The New Front Lines of Mental Health | Eastern North Carolina Now | A Boiling Springs Lake father says his son was murdered by police this afternoon. Mark Wilsey called police when his 18-year-old, 90 lb. son had a screwdriver that he would not let go...his son, Keith Vidal, had schizophrenia and was having an episode Sunday afternoon...

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    Publisher's note: This post, by Lee Brett, was originally published in the Healthcare, Issues, Justice & Public Safety section(s) of Civitas's online edition.

    This week, another preventable tragedy in North Carolina. From WWAY NC:

Keith Vidal, dead at 18.
    A Boiling Springs Lake father says his son was murdered by police this afternoon. Mark Wilsey called police when his 18-year-old, 90 lb. son had a screwdriver that he would not let go...his son, Keith Vidal, had schizophrenia and was having an episode Sunday afternoon...

    Southport police officers responded to the scene after reports that Keith had threatened to harm his mother. The situation was reportedly almost under control when another police officer arrived and ordered the other officers to tase Keith. It was a fateful decision. A scuffle ensued. When it was over Keith Vidal had been fatally shot.

    Officer-involved shootings of people with untreated mental illnesses are becoming more and more frequent. As mental health resources have evaporated, police find themselves at the forward edge of the state mental health system. The front lines of mental health used to be manned by people with lab coats and clipboards. Today, they are manned by people with handcuffs and guns. The results have been as predictable as they are devastating. Mentally ill people frequently end up in jail or prison. Others are injured or killed in encounters with law enforcement officers. Untreated severe mental illness also jeopardizes police officers on duty. In 1998, police officers were more likely to be killed by a person with untreated mental illness than by a person with a prior record of resisting arrest or assaulting law enforcement officers.

    Public safety agencies across North Carolina have tried manfully to adapt to their new role. Today, 307 law enforcement agencies have officers who are trained in Crisis Intervention Team (CIT) techniques, which teach officers to recognize and handle situations involving mental illness. CIT improves officer safety outcomes and helps people with severe mental illness get into treatment. However, as of last year only about 22 percent of the state's law enforcement officers had received CIT training. In this week's incident in Boiling Springs Lake, the Southport police officer who shot Keith Vidal was not CIT-trained. The Southport police chief, Jerry Dove, told Civitas that only 2 of his officers (18 percent of the department) had CIT training. Neither officer was present when Keith was shot. In order to reduce the incidence of preventable tragedies, the state should make CIT training mandatory for all sworn law enforcement officers.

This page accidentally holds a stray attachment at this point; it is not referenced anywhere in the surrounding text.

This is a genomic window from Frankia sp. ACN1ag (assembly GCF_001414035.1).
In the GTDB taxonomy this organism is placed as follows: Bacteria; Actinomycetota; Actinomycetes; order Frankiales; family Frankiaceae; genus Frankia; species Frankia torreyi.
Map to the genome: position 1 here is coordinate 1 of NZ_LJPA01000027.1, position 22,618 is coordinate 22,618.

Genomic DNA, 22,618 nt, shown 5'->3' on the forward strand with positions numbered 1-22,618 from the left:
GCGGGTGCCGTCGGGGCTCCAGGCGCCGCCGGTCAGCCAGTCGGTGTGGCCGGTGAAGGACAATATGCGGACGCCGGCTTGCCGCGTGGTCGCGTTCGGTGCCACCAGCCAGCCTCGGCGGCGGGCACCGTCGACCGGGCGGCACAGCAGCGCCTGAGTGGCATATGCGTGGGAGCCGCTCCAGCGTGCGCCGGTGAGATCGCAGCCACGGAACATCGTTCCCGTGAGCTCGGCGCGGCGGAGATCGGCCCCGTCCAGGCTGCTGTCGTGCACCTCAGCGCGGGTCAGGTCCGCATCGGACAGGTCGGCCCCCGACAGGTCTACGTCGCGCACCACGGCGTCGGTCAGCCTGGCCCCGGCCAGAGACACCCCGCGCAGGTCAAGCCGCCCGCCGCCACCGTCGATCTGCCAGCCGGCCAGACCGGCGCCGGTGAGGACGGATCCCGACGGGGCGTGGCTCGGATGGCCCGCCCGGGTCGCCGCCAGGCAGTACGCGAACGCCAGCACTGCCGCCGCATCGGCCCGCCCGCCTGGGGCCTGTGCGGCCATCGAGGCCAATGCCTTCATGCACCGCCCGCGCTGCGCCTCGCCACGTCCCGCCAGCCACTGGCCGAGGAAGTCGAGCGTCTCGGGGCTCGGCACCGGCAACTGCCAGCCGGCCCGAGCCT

CIT is excellent training, but it will not magically fix the state mental health system. CIT is a Band-Aid on a hemorrhaging system. Even with enhanced training, preventable tragedies will continue to happen. The reason is simple: Officers are trained to respond to deadly threats with deadly force. If a person carrying a weapon and acting erratically confronts police, that is a recipe for disaster, CIT training or not.

    The best way to prevent tragedies like the death of Keith Vidal is to ensure the continuity of care for people with severe mental illnesses. People who are not taking medication or receiving treatment are much more likely to suffer serious consequences like homelessness, incarceration, or violence. As a result, it is crucial for the mental health system to intervene before there is a crisis.

    There are many things that the state can do to ensure continuous care for people with severe mental illnesses. At the direction of Governor McCrory, the state Department of Health and Human Services has convened a new "Crisis Solutions Initiative" to find innovative fixes for the state's mental health system. It is a long-awaited opportunity to address the most glaring shortcomings of the mental health system. Specifically, the state should increase the number of inpatient resources in North Carolina, and move to implement assisted outpatient treatment (AOT) for people who are unable to seek treatment on their own.

    The death of Keith Vidal is tragic, and all the more so because it was utterly preventable. There is nothing more that can be done for Keith. His family will live with the agony of their son's loss. But for thousands of people with untreated severe mental illnesses in North Carolina, there is something that can be done.

    When members of the Crisis Solutions Coalition meet to discuss fixes to the mental health later this month, Keith Vidal should be on their minds.
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